Einstein noted that as more people use their personal mobile devices to access company documents, mobile security threats will become ever more stark. An October survey by Juniper Networks found that consumers largely neglect to do anything about minimizing such mobile security risks, which would inevitably pose a huge risk to the enterprise's data and confidential information.

He acknowledged that "conflicts between privacy and being connected" are also going to increase because when the company pays its employees' mobile phone bill, it begs the question of whether the firm now has the right to check all the calls and messages, including the ones made for personal reasons.

This can turn into a situation of "is it my property or [my company's] property", the analyst elaborated, giving the example of office e-mail. "People don't realize it, but anything you send using the company's e-mail is [the company's] property, and it has the right to read it," he said.

Some companies, Einstein noted, do not purchase any IT equipment for their staff, meaning workers bring not only their own smartphones but also their laptops to the office and are given the option to install the company's software on their devices. However, this goes back to the same corporate-personal data tangle, he said, where the hardware belongs to the employee and the software belongs to the employer.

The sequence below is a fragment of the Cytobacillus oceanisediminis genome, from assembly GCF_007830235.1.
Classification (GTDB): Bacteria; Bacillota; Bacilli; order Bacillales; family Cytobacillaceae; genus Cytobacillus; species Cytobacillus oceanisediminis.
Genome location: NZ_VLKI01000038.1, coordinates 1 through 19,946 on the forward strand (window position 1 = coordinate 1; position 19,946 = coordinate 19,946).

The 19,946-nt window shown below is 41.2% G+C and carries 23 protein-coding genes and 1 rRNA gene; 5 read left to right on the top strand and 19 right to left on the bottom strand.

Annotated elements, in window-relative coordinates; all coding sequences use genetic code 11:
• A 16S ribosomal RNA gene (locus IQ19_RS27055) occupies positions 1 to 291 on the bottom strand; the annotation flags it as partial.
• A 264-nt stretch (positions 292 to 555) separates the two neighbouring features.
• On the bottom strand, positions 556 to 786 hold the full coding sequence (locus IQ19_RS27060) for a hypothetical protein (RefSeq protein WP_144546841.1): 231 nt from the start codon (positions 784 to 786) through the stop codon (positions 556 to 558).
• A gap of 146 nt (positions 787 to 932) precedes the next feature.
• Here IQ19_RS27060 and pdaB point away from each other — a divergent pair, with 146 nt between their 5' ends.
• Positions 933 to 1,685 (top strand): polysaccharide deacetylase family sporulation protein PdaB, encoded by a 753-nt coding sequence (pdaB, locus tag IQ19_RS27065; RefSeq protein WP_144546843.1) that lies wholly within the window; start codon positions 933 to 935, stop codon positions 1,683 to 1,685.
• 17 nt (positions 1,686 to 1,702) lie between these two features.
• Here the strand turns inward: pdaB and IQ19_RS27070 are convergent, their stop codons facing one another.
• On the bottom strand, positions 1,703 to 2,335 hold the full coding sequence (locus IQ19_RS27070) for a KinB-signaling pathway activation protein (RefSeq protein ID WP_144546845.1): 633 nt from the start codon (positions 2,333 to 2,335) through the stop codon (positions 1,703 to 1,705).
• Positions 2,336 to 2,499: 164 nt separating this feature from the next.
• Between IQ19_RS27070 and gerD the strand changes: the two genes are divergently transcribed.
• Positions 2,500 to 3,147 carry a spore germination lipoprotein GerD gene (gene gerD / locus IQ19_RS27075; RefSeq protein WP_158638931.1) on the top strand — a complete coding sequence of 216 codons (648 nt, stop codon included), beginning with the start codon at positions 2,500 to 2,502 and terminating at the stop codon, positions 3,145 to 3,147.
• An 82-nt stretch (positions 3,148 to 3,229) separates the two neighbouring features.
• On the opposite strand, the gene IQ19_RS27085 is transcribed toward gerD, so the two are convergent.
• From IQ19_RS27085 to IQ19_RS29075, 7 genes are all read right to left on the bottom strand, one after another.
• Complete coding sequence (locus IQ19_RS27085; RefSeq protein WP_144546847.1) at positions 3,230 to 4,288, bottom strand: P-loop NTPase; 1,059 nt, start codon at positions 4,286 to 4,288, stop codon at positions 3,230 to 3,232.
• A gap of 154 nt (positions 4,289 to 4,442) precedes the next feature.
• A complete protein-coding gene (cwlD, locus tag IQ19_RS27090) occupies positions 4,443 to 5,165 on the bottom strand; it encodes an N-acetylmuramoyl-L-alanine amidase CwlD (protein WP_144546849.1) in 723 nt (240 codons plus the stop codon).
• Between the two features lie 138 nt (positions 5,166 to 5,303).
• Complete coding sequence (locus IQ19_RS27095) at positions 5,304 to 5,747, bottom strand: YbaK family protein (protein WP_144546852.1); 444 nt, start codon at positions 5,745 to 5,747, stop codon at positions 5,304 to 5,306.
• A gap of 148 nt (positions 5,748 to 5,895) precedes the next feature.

Technical and non-technical complications can also arise when both company and personal data are kept on the same device. For instance, when a worker loses his mobile phone, any confidential or sensitive business information is at risk of being leaked or abused. Similarly, when a worker leaves the company, he may have to surrender his smartphone in order to have the company data removed--which may expose or wipe out his personal data, such as contacts, messages and photos.

Laws have yet to be written that address all these implications arising from the BYO model, said Einstein. However, that is not stopping companies from trying to offset the cost of phone bills indirectly through other means such as providing Wi-Fi in the office, he added.

Byron Goh, who works in advertising, told ZDNet Asia in an e-mail that he would prefer paying for his own phone bills and getting a subsidy from his company, instead of the company directly picking up the tab. "It's just more secure that way since it's inevitable that my smartphone is both my work life and personal life. I don't think it wise that the company or I should mess with that fine line," he commented.

Topics: Hardware, IT Employment, Mobility, Networking, Wi-Fi

About

Jamie Yap covers the compelling and sometimes convoluted cross-section of IT and homo sapiens, which really refers to technology careers, startups, Internet, social media, mobile tech, and privacy stickles. She has interviewed suit-wearing C-level executives from major corporations as well as jeans-wearing entrepreneurs of startups. Prior... Full Bio